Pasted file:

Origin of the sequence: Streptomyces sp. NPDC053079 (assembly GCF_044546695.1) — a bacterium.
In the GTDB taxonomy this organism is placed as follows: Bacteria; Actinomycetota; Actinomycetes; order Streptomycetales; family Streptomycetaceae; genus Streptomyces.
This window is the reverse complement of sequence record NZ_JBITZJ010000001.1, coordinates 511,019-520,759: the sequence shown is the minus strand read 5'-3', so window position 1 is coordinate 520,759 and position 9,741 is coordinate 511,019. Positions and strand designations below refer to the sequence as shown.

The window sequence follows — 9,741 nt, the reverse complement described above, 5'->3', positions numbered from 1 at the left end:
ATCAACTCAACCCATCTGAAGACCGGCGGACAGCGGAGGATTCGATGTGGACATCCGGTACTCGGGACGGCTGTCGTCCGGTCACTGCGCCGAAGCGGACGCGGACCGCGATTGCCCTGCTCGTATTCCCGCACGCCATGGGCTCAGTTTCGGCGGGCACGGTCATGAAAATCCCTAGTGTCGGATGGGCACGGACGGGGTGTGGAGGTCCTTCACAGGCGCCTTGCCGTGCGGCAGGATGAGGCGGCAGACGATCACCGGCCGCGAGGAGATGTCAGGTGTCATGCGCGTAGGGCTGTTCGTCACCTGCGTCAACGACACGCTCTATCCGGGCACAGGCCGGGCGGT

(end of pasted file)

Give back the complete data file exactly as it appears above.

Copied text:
Origin of the sequence: Streptomyces sp. NPDC053079 (assembly GCF_044546695.1) — a bacterium.
In the GTDB taxonomy this organism is placed as follows: Bacteria; Actinomycetota; Actinomycetes; order Streptomycetales; family Streptomycetaceae; genus Streptomyces.
This window is the reverse complement of sequence record NZ_JBITZJ010000001.1, coordinates 511,019-520,759: the sequence shown is the minus strand read 5'-3', so window position 1 is coordinate 520,759 and position 9,741 is coordinate 511,019. Positions and strand designations below refer to the sequence as shown.

The window sequence follows — 9,741 nt, the reverse complement described above, 5'->3', positions numbered from 1 at the left end:
ATCAACTCAACCCATCTGAAGACCGGCGGACAGCGGAGGATTCGATGTGGACATCCGGTACTCGGGACGGCTGTCGTCCGGTCACTGCGCCGAAGCGGACGCGGACCGCGATTGCCCTGCTCGTATTCCCGCACGCCATGGGCTCAGTTTCGGCGGGCACGGTCATGAAAATCCCTAGTGTCGGATGGGCACGGACGGGGTGTGGAGGTCCTTCACAGGCGCCTTGCCGTGCGGCAGGATGAGGCGGCAGACGATCACCGGCCGCGAGGAGATGTCAGGTGTCATGCGCGTAGGGCTGTTCGTCACCTGCGTCAACGACACGCTCTATCCGGGCACAGGCCGGGCGGT